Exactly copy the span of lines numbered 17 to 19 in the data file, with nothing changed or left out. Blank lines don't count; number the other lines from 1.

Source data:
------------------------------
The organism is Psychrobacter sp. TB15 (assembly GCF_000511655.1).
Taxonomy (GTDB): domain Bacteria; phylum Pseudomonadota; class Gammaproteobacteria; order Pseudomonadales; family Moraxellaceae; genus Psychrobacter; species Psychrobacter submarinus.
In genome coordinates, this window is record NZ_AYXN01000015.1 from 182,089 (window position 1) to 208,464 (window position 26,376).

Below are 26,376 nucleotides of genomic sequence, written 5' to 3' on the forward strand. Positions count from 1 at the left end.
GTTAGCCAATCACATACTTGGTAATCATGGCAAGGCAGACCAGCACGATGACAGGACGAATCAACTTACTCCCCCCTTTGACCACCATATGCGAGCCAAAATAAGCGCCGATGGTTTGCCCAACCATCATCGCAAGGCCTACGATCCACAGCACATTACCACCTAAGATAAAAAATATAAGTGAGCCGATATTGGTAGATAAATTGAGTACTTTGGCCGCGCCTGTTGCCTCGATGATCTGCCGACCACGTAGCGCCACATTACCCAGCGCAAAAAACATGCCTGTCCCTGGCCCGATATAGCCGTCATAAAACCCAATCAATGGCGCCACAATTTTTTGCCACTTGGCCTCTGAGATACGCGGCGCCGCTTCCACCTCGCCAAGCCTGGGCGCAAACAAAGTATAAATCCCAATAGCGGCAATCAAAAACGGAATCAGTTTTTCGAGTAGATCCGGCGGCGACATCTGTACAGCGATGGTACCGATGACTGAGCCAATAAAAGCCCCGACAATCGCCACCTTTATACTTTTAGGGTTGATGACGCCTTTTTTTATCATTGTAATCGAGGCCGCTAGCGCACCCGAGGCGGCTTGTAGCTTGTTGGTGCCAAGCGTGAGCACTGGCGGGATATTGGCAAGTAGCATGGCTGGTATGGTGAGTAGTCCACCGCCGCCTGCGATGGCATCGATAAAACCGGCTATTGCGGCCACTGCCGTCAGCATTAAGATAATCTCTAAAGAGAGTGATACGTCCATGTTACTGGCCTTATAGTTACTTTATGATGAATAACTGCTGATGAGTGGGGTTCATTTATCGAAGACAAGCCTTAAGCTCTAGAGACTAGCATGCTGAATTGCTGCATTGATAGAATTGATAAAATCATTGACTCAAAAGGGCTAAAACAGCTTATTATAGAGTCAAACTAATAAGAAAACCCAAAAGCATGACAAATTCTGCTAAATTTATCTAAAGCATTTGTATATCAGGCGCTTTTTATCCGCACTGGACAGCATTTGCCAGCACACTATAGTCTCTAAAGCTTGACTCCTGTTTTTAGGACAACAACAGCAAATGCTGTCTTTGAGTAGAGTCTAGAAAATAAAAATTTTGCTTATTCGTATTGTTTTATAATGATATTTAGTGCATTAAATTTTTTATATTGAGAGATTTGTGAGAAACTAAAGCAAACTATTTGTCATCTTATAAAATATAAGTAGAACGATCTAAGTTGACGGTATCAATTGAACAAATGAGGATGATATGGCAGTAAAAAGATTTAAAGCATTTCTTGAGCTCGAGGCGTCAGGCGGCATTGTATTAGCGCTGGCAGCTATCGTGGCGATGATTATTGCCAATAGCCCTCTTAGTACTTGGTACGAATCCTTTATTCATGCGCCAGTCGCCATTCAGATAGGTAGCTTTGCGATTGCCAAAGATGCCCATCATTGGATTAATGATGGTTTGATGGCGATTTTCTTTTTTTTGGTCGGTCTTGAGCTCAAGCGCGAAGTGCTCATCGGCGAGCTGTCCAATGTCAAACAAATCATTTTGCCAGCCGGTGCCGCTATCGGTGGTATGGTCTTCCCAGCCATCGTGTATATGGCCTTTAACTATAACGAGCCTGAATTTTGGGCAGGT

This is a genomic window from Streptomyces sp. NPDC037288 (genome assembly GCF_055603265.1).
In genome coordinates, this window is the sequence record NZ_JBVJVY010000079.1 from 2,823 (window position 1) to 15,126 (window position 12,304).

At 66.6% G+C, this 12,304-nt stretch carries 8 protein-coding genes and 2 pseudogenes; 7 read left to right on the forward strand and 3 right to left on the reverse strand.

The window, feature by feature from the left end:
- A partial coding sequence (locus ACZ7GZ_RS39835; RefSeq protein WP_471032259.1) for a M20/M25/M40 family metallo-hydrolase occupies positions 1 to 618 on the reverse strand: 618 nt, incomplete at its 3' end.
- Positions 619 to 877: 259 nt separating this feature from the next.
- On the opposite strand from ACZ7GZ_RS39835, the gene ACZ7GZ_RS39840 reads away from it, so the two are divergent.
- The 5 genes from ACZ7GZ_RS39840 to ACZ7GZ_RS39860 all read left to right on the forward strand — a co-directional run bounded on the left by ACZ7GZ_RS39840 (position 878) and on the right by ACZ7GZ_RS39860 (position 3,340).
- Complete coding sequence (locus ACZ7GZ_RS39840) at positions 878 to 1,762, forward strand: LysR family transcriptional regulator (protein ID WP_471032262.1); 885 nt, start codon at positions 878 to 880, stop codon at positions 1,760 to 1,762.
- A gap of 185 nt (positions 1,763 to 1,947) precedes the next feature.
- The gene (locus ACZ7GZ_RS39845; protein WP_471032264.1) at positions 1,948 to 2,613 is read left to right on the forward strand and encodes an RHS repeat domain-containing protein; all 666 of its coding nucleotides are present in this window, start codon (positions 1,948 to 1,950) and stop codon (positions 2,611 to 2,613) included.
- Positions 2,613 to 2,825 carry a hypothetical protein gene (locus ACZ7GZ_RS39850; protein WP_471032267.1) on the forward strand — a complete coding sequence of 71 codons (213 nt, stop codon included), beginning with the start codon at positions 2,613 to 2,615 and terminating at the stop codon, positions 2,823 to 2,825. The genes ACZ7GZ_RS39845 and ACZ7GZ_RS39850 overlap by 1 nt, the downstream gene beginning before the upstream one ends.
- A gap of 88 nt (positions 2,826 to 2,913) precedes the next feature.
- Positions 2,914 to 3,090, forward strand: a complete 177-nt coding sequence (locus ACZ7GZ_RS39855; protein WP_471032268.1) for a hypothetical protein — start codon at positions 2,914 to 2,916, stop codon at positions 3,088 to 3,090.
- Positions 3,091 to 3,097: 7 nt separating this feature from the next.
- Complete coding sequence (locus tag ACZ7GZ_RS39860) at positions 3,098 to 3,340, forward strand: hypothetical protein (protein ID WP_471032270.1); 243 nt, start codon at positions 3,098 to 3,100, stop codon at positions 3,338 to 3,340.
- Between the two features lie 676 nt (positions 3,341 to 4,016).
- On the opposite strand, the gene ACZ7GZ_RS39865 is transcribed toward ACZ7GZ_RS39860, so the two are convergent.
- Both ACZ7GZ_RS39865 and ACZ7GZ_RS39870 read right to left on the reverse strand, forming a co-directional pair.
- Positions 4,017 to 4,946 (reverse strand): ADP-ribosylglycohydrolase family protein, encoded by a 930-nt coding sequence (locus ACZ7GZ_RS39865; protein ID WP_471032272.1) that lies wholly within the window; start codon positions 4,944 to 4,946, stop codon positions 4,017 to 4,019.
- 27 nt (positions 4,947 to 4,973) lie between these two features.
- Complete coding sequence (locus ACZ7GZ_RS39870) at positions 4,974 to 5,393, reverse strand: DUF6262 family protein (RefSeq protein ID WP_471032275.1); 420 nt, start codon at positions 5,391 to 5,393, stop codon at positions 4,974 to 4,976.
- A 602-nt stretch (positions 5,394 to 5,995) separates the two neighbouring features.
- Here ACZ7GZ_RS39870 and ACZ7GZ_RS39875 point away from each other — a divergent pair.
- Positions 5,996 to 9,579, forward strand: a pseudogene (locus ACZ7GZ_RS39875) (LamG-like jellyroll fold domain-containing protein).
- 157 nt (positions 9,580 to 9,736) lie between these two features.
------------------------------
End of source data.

- Positions 2,613 to 2,825 carry a hypothetical protein gene (locus ACZ7GZ_RS39850; protein WP_471032267.1) on the forward strand — a complete coding sequence of 71 codons (213 nt, stop codon included), beginning with the start codon at positions 2,613 to 2,615 and terminating at the stop codon, positions 2,823 to 2,825. The genes ACZ7GZ_RS39845 and ACZ7GZ_RS39850 overlap by 1 nt, the downstream gene beginning before the upstream one ends.
- A gap of 88 nt (positions 2,826 to 2,913) precedes the next feature.
- Positions 2,914 to 3,090, forward strand: a complete 177-nt coding sequence (locus ACZ7GZ_RS39855; protein WP_471032268.1) for a hypothetical protein — start codon at positions 2,914 to 2,916, stop codon at positions 3,088 to 3,090.